Is Medicare Supplement Plan F Going Away?
Summary: Medicare Supplement Plan F is the most comprehensive of the standardized Medicare Supplement plans available in most states. These plans might not be sold after 2020.
Medicare Supplement insurance: a quick summary
Medicare Supplement Plan F is a specific type of Medicare Supplement plan.
Medicare Supplement (also called Medigap) insurance may help pay for out-of-pocket costs of Medicare Part A and Part B. These costs might be coinsurance, copayments, or (in some cases) deductibles.
Please note: Medicare Part A and Part B make up the federal government’s Original Medicare program. Medicare Supplement plans are also named with letters, such as Plan A, but they are not the same thing.
In 47 states, there are up to 10 Medicare Supplement plans that are standardized with lettered names – for example, Medicare Supplement Plan F. Each standardized plan has the same set of basic benefits. Plan F, for example, has the same basic benefits whether you buy it in Vermont from one company, or in Washington from another. (Massachusetts, Minnesota, and Wisconsin have their own standardized plans.)
Medicare Supplement Plan F
Each lettered Medicare Supplement plan has its set of basic benefits. Here’s what Medicare Supplement Plan F may cover:
- Inpatient hospital costs and coinsurance under Medicare Part A for an additional 365 days after Medicare coverage runs out
- Coinsurance for skilled nursing care facilities
- Medicare Part B coinsurance/copayments
- Part A deductible
- Part B deductible
- Limited emergency medical care overseas (80% up to plan limits)
- Hospice care coinsurance/copayments under Part A
- First three pints of blood
- Part B excess charges (the amount a doctor is legally allowed to charge beyond the Medicare-approved amount for a medical service)
There’s also a high-deductible version of Medicare Supplement Plan F. With that plan, you generally have to pay an annual deductible before Plan F pays your Medicare out-of-pocket costs.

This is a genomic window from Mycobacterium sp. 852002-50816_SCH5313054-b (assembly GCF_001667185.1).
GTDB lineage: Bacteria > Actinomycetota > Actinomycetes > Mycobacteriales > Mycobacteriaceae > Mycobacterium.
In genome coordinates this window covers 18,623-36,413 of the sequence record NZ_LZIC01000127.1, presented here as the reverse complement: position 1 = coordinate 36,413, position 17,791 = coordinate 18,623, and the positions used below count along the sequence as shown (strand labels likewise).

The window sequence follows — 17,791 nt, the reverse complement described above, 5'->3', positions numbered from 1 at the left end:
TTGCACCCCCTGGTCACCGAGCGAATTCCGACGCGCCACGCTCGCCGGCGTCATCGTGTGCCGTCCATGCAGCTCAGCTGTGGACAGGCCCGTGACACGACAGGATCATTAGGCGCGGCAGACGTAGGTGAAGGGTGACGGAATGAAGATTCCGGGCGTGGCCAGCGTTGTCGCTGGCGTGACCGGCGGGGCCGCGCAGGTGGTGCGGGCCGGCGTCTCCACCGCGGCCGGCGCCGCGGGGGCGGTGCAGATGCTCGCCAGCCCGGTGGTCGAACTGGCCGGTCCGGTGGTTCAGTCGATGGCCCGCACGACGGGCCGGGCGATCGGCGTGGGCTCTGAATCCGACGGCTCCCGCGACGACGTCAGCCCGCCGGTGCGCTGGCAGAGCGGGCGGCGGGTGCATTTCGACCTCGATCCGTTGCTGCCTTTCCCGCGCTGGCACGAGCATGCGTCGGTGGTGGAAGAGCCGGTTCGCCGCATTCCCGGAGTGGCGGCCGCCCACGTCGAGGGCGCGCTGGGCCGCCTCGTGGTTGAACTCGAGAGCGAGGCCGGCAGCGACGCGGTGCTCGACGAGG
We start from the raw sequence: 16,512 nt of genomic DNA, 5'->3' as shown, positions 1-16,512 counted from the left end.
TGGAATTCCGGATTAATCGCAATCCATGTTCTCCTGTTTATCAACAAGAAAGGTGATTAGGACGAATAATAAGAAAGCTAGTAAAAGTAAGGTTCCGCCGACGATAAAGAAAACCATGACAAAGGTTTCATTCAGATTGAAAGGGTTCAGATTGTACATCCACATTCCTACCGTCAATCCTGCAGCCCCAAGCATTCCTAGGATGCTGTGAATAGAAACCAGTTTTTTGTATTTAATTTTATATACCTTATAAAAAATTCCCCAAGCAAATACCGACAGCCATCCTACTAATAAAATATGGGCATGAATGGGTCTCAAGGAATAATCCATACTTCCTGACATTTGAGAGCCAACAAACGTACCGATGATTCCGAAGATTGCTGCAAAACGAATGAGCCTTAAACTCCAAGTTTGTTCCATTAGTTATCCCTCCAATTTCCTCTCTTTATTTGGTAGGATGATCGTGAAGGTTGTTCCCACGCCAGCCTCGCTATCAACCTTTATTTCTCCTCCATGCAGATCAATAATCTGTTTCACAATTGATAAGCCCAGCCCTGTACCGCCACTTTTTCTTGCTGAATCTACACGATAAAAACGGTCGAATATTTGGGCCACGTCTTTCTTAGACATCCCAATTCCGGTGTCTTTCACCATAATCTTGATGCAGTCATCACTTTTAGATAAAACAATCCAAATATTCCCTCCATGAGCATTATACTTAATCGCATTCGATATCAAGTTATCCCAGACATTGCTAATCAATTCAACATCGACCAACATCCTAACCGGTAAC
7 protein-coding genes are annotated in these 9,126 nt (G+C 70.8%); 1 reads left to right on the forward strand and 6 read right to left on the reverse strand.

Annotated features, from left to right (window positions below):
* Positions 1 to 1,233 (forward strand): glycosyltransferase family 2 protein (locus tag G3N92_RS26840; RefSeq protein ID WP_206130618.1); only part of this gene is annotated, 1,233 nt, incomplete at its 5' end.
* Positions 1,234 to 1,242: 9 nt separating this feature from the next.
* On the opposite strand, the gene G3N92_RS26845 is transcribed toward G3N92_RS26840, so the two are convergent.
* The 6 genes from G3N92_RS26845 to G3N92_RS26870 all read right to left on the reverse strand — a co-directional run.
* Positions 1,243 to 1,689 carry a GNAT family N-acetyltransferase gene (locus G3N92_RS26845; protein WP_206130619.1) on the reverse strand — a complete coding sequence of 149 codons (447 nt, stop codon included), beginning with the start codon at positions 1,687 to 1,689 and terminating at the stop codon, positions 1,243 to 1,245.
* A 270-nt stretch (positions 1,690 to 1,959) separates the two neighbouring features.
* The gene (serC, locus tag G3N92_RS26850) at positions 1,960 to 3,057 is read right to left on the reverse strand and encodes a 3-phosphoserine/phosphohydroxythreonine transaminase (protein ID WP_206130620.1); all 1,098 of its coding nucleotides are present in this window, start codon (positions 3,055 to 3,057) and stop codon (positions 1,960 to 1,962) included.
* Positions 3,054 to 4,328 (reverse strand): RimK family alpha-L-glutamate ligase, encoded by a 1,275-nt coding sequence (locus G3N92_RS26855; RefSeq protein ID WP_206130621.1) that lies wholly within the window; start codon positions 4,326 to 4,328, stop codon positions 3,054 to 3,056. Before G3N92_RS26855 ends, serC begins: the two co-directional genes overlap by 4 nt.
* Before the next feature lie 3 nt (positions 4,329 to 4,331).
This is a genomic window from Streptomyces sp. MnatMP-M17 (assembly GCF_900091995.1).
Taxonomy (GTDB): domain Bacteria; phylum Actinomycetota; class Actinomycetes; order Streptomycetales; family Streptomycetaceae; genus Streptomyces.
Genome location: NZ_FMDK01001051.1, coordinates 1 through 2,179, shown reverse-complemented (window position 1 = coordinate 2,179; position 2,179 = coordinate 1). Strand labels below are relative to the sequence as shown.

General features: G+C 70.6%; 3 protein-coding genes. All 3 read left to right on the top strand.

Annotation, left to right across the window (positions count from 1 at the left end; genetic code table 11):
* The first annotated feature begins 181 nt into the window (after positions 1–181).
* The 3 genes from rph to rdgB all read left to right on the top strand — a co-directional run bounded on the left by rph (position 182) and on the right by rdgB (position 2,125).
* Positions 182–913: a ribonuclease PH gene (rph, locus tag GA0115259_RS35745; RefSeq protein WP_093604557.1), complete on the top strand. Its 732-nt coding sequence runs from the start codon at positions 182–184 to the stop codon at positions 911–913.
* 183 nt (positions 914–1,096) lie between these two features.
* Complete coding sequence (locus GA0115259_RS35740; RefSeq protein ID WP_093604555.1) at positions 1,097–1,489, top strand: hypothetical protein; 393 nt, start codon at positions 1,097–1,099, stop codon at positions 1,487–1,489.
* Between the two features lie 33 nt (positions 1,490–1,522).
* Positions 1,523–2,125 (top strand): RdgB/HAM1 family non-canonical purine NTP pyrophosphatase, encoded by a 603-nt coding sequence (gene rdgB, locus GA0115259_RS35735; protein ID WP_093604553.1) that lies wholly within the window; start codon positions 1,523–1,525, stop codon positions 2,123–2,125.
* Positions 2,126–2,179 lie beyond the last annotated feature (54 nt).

Like all Medicare Supplement plans, Plan F is sold by private insurance companies.
Is Medicare Supplement Plan F being discontinued?
Apparently so, for some people. According to congress.gov, starting in 2020, Medicare Supplement plans that pay the Medicare Part B deductible will no longer be sold to those newly eligible. This change is part of the Medicare Access and CHIP Reauthorization Act of 2015 (MACRA).
- If you already have Medicare Supplement Plan F (or Plan C, which also covers the Part B deductible), you can generally keep it.
- If you were eligible for Medicare before January 1, 2020, you may be able to buy Medicare Supplement Plan F or Plan C.
- If you qualify for Medicare on January 1, 2020 or later, you may not be able to buy Medicare Supplement Plan F or Plan C.
Medicare Supplement Plan F: how much is the deductible in question?
The Medicare Part B deductible, which is the deductible amount involved in the MACRA legislation, can change every year. In 2020, it’s $198. That’s the amount you have to pay before Part B pays for covered services.
Is there another Medicare Supplement plan that may be comparable?
If you become eligible for Medicare in 2020 or later, although you may not be able to buy Medicare Supplement Plan F or Plan C, you may be able to buy a very similar plan.
Medicare Supplement Plan G generally has the same basic benefits as Plan F, except for the Part B deductible. A high-deductible version of Plan G might become available in 2020, according to Oregon.gov. So, you might want to look into Plan G. If you live in Massachusetts, Minnesota, or Wisconsin, contact your state health insurance assistance program (SHIP) to learn about Medicare Supplement plan details in those states. Go to https://www.shiptacenter.org/ and select your state.
If you’d like to compare Medicare Supplement plans, just click the Browse Plans button on this page to get started.
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